Such Christmas buzzwords have become synonymous with the season, and with good reason. By design, the holidays are a time of celebration — a perfect opportunity to reflect on the good things in life.
But for many, the stress of the holidays can trigger sadness and depression, exposing a paradox that exists when people feel down at a supposedly “up” time of year. This is otherwise known as…
The Christmas Blues
Mid-October, it begins…
Select merchants air their first holiday-themed TV ads, reminders that the season is upon us even though we have yet to get through Halloween or even the remainder of autumn for that matter.
Early November, it continues…
The air is crisp. We turn back the clocks and break out the fleece. Daylight is suddenly absent from the dinner hour and we feel shortchanged.
After all, wasn’t it just yesterday we had our toes in the sand?
Then, late November descends like a perfect storm, and…
BAM. It’s Black Friday hysteria. Cyber Monday mayhem. Christmas tree sellers crop up all over town, and the pressure is on.
Mariah Carey’s All I Want for Christmas Is You blasts no less than five times an hour from every radio station, supermarket, and retail chain known to man.
Finally, December seals the deal…
Folks bustle about in a flurry of yuletide animation. There’s chatter of things to do. Plans to execute. Places to go. People to see.
Gifts to buy.
Bumper-to-bumper mall-bound traffic becomes part of the daily grind. Parking lots fill to capacity and then some.
I don’t know about you, but I’m exhausted just thinking about this stuff.
But, before I continue…
I want to clarify that it’s not my intent to kill anyone’s Christmas mojo. The truth? I absolutely love the holiday season. And if you do too, that’s wonderful! Nurture that good cheer because it’s a beautiful thing.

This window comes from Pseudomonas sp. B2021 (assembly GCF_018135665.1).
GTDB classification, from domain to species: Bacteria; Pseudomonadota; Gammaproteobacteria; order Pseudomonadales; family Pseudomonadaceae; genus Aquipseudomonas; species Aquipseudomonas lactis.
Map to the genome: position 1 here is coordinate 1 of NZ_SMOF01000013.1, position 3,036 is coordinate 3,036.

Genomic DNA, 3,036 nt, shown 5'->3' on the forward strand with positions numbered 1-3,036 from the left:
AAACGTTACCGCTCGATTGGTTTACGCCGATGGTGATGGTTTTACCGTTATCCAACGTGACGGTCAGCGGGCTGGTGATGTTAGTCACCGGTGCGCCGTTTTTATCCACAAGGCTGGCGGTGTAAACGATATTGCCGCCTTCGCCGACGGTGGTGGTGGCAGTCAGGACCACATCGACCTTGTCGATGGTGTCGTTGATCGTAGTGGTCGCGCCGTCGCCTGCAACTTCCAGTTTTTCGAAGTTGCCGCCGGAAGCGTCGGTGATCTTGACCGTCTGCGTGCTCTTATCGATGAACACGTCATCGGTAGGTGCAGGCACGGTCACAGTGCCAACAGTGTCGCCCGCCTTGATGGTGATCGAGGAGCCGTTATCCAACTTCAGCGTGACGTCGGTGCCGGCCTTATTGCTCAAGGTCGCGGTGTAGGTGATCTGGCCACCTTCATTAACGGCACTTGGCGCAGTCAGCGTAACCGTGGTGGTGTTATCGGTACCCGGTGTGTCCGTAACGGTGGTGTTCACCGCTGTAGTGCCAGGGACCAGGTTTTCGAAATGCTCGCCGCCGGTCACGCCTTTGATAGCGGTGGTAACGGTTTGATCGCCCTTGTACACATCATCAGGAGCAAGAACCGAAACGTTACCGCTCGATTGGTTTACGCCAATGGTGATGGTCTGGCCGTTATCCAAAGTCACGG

However, I must confess…
Years ago, in times of struggle, I sang a different tune.
And it was a far cry from Jingle Bells.
One particular December hit like a knee to the ribs, literally knocking the wind out of me. A dear friend’s tragic and unexpected passing, coupled with my own health scare, augmented by a company lay-off that put my paycheck-to-paycheck survival on life support, had me questioning everything. Especially my spirituality.
And … Christmas? I couldn’t get with the program, nor did I even want to.
So today, as I ruminate on that experience, my thoughts will-fully linger on those for whom the holidays aren’t so merry.
For those going through a difficult time (and perhaps even for those who aren’t), the onset of Christmas can serve as a reminder of…
Love and loss
Family and estrangement
Community and isolation
Youth and mortality
Health and illness
Wealth and debt
Stability and Imbalance
Anyone who’s endured personal upheaval — the death of a loved one, unemployment, financial straits, an inability to be with family due to separation or alienation — may lack the volition to kick into festive gear when life has so drastically changed.
If you are someone who dreads the holidays, I hope you can take this to heart…
There is nothing wrong with the way you feel.
Hearing things like “smile!” or “where’s your Christmas spirit?” from well-meaning observers may add to your frustration. Which in turn, invites guilt, further exacerbated by the assumption that others don’t share in your malaise.
But the reality is…
Many do. Millions, in fact.
I once read a survey that claimed 45% of Americans would rather skip Christmas. That’s almost half!
What does it mean?
No matter where you fall on the spectrum in terms of personal well-being, the holidays are a time of strong emotions for all.
The silver lining?
You don’t have to resign yourself to a season of misery.
The following tips can help to strip your Christmas Blues into fainter shades of melancholy:
1. Spend Time with Supportive People
If living abroad has put an ocean between you and your family, being with them at Christmas isn’t always feasible.
Feelings of isolation may emerge, intensifying as they ignite that reflexive reaction to navigate the holidays solo.
And that’s not good.
Loneliness feeds on itself.
So while everything in you may want to be alone, it’s important to resist that urge.
Be honest with those you trust. Share your feelings. Most people will appreciate your candor and want to help. Be precise in communicating your needs so you’ll feel less disjointed and more socially connected.